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Independent Versus Substance-Induced Major Depressive Disorder in Substance-Dependent Patients: Observational Study of Course During Follow-Up

J Clin Psychiatry 2006;67(10):1561-1567

Objective: Clinicians frequently encounter patients presenting with both depression and substance abuse, and their diagnosis has been a source of controversy. The authors examined whether baseline and past diagnoses of DSM-IV primary (independent) or substance-induced depression or other psychiatric syndromes predict 1-year course of depression in substance-dependent patients.

Method: Inpatients with current DSM-IV major depressive disorder (MDD) and DSM-IV alcohol, cocaine, or opiate dependence (N = 110) were evaluated with the Psychiatric Research Interview for Substance and Mental Disorders (PRISM) and followed for 12 months after discharge. Logistic regression for repeated measures modeled the odds of MDD and depressed mood over time as a function of baseline diagnoses and past independent depression, controlling for demographics, substance use, and antidepressant treatment during the follow-up. Subject recruitment was conducted from July 25, 1995 to May 14, 1997.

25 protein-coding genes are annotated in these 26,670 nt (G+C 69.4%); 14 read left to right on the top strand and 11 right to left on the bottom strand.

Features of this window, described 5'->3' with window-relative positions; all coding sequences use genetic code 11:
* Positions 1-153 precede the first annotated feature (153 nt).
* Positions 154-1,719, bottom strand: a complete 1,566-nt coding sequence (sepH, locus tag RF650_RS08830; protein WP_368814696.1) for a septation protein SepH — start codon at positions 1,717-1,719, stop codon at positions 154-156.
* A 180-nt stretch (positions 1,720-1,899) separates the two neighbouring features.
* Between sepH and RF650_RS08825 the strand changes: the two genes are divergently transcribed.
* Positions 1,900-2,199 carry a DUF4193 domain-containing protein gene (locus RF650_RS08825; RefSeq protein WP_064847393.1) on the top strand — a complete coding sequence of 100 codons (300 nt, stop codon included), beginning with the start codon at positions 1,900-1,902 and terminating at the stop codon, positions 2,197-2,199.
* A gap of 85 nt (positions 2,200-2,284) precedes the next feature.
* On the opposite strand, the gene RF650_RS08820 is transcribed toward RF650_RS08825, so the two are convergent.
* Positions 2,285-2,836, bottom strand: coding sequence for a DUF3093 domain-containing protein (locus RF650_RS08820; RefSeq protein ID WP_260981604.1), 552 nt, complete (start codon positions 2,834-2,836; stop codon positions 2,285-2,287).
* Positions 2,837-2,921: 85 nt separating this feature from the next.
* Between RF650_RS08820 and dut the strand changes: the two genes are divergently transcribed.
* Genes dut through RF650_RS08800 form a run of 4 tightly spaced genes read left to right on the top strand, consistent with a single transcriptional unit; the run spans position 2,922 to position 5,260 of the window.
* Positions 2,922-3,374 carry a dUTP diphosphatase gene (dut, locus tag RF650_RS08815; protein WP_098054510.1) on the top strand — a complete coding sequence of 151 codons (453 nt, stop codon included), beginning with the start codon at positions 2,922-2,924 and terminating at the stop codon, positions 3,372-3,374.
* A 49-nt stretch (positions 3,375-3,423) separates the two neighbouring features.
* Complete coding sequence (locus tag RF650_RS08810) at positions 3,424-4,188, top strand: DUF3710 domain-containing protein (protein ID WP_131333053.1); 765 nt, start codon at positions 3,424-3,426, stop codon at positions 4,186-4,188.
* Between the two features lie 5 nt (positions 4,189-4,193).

Results: Over the 12 months, 88% of the patients experienced depressed mood for at least 1 week, and 57% experienced MDD. Depression during follow-up was equally likely among patients with current (baseline) DSM-IV independent or substance-induced MDD; in the latter group, past independent MDD increased the likelihood of MDD during the follow-up. Panic attacks, posttraumatic stress disorder (trend), borderline personality, and antisocial personality also significantly predicted depression during the follow-up.

Conclusions: In substance-dependent patients, both DSM-IV primary and substance-induced MDD predict future depression, warranting consideration for specific treatment. The data suggest the importance of a careful psychiatric history that includes attention to past episodes of independent depression as well as anxiety and cluster B personality syndromes.